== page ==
Regardless, Julie said Max is supportive of his brother and also wants him to succeed.

“He’s so encouraging to his brother,” Julie said. “When he started walking, Max said ‘Yay! Good job!’ He knows a lot of medical stuff, more than any typical 4-year-old would know. If you’re coughing, he’ll say ‘Oh, you need suction.’”

If Julie and her family are able to raise enough money for the stem cell therapy, she believes it will be life-changing for her entire family, but especially for Michael.

“I believe it will be a life-changing thing for him,” Julie said. “He deserves it.”

Julie said she will continue to persevere and fight for Michael and her family because it’s all she’s ever wanted.

“I always wanted to be a mom,” Julie said. “If I can do one thing right in my life, it would be for my kids. It would be being a mom.”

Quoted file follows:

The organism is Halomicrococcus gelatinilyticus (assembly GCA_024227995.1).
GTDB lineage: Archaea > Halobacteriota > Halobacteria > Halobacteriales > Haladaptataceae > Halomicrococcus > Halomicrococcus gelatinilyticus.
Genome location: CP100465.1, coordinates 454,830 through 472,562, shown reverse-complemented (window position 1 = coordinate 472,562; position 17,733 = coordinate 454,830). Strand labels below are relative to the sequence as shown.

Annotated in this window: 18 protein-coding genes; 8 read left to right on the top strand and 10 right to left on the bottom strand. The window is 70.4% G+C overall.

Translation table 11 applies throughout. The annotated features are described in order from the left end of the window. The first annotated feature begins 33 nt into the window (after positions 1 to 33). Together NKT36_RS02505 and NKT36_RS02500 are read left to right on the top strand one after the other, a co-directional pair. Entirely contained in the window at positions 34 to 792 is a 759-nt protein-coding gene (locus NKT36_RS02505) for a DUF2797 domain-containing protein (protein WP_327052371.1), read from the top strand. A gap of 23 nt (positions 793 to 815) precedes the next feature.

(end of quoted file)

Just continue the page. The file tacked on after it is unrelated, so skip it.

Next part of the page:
She said though she never could have prepared for it, she wouldn’t trade it for the world.

“I never imagined all of this, you can’t prepare for it,” Julie said. “But you do it day by day, and breath by breath.”

Michael has a Special Needs Trust set up at AimBank. Julie said anyone interested in donating can do so by going into the Levelland branch of AimBank and telling an employee they would like to contribute to the trust. Julie said the employees are aware, and will make sure the money is handled correctly.

Julie said people can also contact her directly through her Facebook page,

The family also has a website,

© Copyright 2017

Leave a Comment